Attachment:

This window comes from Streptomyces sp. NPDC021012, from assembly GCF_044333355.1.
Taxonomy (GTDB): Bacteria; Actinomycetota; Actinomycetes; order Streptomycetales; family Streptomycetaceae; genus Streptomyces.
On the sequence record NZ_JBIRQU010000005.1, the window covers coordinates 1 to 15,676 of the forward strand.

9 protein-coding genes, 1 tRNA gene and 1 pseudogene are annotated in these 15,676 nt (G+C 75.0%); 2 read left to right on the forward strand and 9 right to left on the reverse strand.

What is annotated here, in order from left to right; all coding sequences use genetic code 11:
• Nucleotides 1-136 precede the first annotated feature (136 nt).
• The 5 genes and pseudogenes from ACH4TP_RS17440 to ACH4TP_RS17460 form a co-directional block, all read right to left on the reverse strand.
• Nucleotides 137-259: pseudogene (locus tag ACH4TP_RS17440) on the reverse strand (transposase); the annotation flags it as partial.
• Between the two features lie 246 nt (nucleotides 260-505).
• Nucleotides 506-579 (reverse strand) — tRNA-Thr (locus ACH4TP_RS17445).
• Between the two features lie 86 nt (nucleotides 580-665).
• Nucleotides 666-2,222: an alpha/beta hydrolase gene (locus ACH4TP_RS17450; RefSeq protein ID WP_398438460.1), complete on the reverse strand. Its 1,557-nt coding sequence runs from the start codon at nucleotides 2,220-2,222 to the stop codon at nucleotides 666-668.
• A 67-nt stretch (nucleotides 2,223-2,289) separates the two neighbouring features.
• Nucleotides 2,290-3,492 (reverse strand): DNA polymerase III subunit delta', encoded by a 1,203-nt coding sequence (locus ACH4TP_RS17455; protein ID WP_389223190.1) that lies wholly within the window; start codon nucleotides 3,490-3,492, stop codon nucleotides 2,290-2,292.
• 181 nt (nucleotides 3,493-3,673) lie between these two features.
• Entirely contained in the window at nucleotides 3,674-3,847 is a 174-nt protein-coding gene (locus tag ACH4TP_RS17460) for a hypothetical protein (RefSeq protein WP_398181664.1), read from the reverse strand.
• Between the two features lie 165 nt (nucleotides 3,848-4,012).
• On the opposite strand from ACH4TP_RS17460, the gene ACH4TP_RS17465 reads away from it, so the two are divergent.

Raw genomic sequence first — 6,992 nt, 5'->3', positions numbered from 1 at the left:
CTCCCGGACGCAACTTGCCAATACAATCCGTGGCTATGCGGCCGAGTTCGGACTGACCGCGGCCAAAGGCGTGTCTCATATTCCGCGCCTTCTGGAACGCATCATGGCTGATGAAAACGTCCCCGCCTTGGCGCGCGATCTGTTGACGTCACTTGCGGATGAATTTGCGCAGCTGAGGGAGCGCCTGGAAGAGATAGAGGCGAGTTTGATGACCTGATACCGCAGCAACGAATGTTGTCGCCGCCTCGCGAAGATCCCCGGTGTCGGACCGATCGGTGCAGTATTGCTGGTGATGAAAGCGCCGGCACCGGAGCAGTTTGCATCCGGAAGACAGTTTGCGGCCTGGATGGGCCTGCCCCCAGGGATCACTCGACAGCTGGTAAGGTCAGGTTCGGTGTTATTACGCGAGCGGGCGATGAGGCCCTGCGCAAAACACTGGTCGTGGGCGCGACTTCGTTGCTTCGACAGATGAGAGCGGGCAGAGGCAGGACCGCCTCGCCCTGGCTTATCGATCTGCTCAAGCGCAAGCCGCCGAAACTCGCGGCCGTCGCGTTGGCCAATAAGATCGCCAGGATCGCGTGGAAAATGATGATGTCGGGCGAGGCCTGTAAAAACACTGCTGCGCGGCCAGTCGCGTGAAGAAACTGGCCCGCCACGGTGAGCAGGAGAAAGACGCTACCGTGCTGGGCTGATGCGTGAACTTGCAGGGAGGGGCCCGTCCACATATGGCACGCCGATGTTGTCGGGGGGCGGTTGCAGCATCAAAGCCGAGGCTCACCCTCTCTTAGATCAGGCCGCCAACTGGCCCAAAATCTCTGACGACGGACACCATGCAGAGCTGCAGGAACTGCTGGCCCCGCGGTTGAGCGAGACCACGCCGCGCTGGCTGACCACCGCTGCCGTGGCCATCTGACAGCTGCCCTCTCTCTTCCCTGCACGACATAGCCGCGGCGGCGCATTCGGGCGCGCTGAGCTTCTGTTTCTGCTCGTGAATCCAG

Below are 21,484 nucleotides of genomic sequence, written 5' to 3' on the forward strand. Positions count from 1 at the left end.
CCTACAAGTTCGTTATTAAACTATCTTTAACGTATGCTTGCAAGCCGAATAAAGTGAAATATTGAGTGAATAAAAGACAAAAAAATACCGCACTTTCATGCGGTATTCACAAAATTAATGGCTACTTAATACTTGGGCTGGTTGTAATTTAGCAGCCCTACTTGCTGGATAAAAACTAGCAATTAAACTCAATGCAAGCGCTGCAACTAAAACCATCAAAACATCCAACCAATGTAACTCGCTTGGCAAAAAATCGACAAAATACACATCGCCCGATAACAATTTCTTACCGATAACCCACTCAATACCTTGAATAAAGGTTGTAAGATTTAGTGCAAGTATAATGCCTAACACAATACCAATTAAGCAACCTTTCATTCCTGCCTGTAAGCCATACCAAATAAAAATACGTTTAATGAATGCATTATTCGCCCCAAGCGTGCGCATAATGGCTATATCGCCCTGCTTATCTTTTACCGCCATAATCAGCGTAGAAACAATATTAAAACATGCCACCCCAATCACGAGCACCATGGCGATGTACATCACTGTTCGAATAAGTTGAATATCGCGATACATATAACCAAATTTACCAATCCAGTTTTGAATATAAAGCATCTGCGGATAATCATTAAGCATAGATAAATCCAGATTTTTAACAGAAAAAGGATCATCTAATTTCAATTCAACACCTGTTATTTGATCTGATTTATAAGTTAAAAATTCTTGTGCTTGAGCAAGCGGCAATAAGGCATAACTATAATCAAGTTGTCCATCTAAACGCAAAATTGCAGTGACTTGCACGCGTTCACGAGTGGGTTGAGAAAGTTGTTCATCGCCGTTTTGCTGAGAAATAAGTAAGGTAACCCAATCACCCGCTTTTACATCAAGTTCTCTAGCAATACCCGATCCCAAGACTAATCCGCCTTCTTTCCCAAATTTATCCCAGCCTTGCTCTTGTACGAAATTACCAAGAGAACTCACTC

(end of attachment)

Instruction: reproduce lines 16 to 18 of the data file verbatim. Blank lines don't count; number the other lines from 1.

• Entirely contained in the window at nucleotides 3,674-3,847 is a 174-nt protein-coding gene (locus tag ACH4TP_RS17460) for a hypothetical protein (RefSeq protein WP_398181664.1), read from the reverse strand.
• Between the two features lie 165 nt (nucleotides 3,848-4,012).
• On the opposite strand from ACH4TP_RS17460, the gene ACH4TP_RS17465 reads away from it, so the two are divergent.